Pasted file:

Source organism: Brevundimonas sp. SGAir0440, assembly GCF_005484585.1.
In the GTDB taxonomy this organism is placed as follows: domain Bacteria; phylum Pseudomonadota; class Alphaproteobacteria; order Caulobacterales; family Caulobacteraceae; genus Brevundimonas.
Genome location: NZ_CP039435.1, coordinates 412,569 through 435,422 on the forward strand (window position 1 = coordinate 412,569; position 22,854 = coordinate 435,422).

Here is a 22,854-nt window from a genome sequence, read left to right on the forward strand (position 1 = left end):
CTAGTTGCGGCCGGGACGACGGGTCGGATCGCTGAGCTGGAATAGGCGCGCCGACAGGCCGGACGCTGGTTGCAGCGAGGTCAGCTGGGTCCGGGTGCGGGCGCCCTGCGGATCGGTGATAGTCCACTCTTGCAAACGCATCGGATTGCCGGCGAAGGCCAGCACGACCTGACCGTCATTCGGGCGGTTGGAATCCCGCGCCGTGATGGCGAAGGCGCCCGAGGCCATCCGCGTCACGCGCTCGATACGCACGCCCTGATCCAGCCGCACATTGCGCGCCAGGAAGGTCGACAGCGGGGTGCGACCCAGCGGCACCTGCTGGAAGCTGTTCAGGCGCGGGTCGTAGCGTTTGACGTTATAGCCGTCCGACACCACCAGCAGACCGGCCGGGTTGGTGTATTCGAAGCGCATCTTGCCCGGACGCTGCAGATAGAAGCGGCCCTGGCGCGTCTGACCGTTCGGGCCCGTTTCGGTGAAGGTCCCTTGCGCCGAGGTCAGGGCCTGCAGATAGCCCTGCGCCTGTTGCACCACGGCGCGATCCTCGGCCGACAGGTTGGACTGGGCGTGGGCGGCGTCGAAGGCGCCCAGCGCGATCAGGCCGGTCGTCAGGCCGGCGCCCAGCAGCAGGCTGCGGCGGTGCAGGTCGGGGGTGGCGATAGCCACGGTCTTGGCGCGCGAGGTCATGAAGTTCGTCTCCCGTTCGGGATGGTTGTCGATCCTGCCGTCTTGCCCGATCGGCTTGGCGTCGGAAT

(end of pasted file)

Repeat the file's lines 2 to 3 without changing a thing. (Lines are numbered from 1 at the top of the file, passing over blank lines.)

In the GTDB taxonomy this organism is placed as follows: domain Bacteria; phylum Pseudomonadota; class Alphaproteobacteria; order Caulobacterales; family Caulobacteraceae; genus Brevundimonas.
Genome location: NZ_CP039435.1, coordinates 412,569 through 435,422 on the forward strand (window position 1 = coordinate 412,569; position 22,854 = coordinate 435,422).